Interior woods + trails and a host of community partners are keen to add trails to Bethel Community Forest and Bingham Forest, with the ultimate goal of a diverse 30- to 40-mile trail network near town that includes three schools. At the same time, increasing the number of trails will help Bethel leverage its current winter tourism to make it an economic driver based on recreation throughout the year, while protecting and enhancing the rugged beauty and natural region. Although Oxford County is blessed with great outdoor opportunities, it remains one of the less healthy counties in Maine. The trails will therefore provide a vital avenue to help local residents improve their physical and mental health. Once the trail network is in place, two local youth riding programs will benefit from better access and sustainability to support their efforts.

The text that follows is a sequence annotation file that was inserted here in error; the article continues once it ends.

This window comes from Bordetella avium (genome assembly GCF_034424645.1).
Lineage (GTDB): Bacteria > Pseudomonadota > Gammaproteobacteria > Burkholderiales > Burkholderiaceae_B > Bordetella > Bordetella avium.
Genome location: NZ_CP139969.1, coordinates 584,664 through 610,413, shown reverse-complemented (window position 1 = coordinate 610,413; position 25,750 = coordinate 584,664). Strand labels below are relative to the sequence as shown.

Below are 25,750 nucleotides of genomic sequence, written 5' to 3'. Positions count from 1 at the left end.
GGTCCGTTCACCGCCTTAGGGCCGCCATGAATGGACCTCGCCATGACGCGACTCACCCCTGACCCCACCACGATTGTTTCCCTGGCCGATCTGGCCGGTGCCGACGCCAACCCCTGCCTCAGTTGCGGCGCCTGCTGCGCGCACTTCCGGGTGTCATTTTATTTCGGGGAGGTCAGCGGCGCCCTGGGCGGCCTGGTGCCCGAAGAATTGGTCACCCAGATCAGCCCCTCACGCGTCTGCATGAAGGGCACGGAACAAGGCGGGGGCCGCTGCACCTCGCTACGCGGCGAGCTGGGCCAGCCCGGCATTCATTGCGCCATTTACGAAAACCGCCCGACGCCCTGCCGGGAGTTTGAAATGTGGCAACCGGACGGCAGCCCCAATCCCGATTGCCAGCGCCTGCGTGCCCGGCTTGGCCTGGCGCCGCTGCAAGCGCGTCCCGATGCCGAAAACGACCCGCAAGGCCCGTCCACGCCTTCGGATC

Chillicothe, Ohio – Ross County ATV Master Plan: $ 20,000 grant
Chillicothe Trails, with a large roster of local partners, is looking to assess public lands in their county with the goal of adding up to 50 miles of quality trails, as well as a pump track and skill park. Ross County has several acres of publicly accessible land. Therefore, creating a cohesive plan for expansion and modification will guide community efforts. Emphasis will be placed on beginner / intermediate options for new NICA teams and expanding the expert pitch to attract visitors from a wider region. As the region faces financial and health challenges, building trails throughout the county can go a long way in getting people out and driving economic growth.

Waynesboro, Virginia – Sunset Park: $ 25,000 grant